Just as the sun was rising over the jagged edges of the silhouetted Satpura mountain range, we crossed the tranquil golden waters of the Tawa reservoir in an old fibreglass boat. On the other bank, we could make out the large figure of Priya the elephant, and Maniram, the mahout- her guardian.
We were entering the forest in search of biodiversity with a couple of tourists from France; this activity also doubles up as a patrol- helping the forest department keep an eye on the how the individual animals are faring and where they are found whilst simultaneously checking for trespassers. Maniram opted to take the roundabout route to reech pahadi (literally translating into â€˜bear hillâ€™) via dense satinwood forest, cutting through a fire-line en route- this was one of the most biodiversity-rich parts of the jungle. We stopped every few hundred metres to listen to the sounds of the forest, when we heard the distant call of a langur from more than a kilometre away. Our ears pricked up. Positive that it was an alarm call, that is, the sound a prey makes in response to seeing/hearing/smelling a predator, we proceeded in that direction.
By this time we
reached the spot, the forest had gone berserk with the high-pitched cries of chital,
the barks and hisses of the langur, the whining, yelping squeaks of the rhesus
macaque, the continuous, maniacal chirps of the Malabar giant squirrel, the
evenly-spaced, petrified crowing of the grey junglefowl and the reverberating
honks and stamping of feet of the sambar.
And there it was; a magnificent male leopard! Unperturbed by the cacophony, he walked straight towards the sambar, continuously giving the leopard mating call, also called â€˜sawingâ€™ after the raspy in-and-out tune. Despite the leopard knowing that the entire forest, sambar included, were aware of his presence, he made a fast canter towards the deer almost as if he wanted to reiterate that predators reign supreme. The sambar, startled by this unconventional behaviour, immediately leaped through the undergrowth making for the protection of the scrubby Lantana.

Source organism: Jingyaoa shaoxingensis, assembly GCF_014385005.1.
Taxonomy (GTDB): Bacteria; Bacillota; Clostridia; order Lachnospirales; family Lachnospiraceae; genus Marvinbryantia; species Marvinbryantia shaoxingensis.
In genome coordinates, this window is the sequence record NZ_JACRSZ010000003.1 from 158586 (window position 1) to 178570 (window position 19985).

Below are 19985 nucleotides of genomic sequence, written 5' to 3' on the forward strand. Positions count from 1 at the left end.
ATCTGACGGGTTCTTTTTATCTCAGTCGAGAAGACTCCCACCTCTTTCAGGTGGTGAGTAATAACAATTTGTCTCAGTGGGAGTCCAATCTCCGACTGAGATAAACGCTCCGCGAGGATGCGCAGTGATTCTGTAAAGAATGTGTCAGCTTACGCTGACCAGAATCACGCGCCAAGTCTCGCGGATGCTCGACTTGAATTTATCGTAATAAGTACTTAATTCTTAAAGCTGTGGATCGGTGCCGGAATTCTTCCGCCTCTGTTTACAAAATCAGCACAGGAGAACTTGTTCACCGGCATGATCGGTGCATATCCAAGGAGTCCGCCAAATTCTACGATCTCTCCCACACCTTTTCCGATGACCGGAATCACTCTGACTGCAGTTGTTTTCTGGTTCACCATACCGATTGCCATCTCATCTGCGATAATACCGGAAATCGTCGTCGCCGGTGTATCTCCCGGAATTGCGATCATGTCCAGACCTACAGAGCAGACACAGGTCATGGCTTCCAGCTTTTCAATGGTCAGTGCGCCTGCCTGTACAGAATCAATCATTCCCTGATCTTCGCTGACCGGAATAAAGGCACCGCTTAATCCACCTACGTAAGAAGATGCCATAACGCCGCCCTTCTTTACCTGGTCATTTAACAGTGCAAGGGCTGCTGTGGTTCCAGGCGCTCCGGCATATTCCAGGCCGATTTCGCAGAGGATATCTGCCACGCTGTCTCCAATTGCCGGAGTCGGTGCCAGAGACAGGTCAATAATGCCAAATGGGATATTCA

The leopard kept flitting in and out of our view due to the large teak trees and dense brown straw dotting the ground. Suddenly, we heard a few langur calls followed by the chirps of Malabar giant squirrels from the other side, to our left. Curious, we turned our focus, and heard the unmistakable guttural call of a leopard, no more than five metres from us and a one-leap distance away. Had we stumbled upon a breeding pair? We couldnâ€™t see the second leopard and the original male kept darting in and out of view. Could the day get any more exciting?
Apparently, it could, since yet another set of calls came from right behind us! Was it another male vying for the female or was it a cub? We didnâ€™t have to wait too long to guess because as the calls got nearer and more pronounced, we recognised them as the eerie whistling of wild dogs. Were we in for an intense fight between two of the most feared predators of the jungle? Wild dogs, though not as large as other predators are capable of taking down prey much larger than themselves, their modus operandi being to surround their quarry and take turns to bite it.
The tension in the atmosphere was palpable. Within a few seconds, we heard the sound of something hurtling through the grass along the narrow, dusty game-trail. As our fingers trembled with excitement, a full grown leopardess came crashing through the undergrowth, hotly pursued by five dholes! The leopard galloped ahead, towards the male, tantalizingly out of reach of the dogs! Whether she had received a nip from the dogs was uncertain but there was no doubt as to who was chasing whom. The leopard was fleeing with the proverbial tail tucked between its legs!
We also spotted the male, who just a few minutes ago had walked confidently and fearlessly toward the sambar, desperately seeking refuge from the wild dogs! It probably struck him then to take to a tree and he desperately scrambled up one, not looking down until he had reached the upper branches that bent under his weight, threatening to snap and drop him to the eager, snapping jaws of the yelping dogs below. Despite him snarling and baring his canines, there seemed to be no diminution in the ferocity and determination of the dholes. Meanwhile, the other leopard, the female, received some respite from the dogs by climbing into the safe arms of a crocodile-bark tree. In a few minutes the dogs, having cornered their arch-rivals, moved away, perhaps seeking to expend their energy on another target. It had been the sambarâ€™s lucky day too â€“ saved from one predator by another!
Sensing that the leopards needed their space to recuperate from this unexpected chase, we decided to leave and returned to our camp, hearts still in our mouths.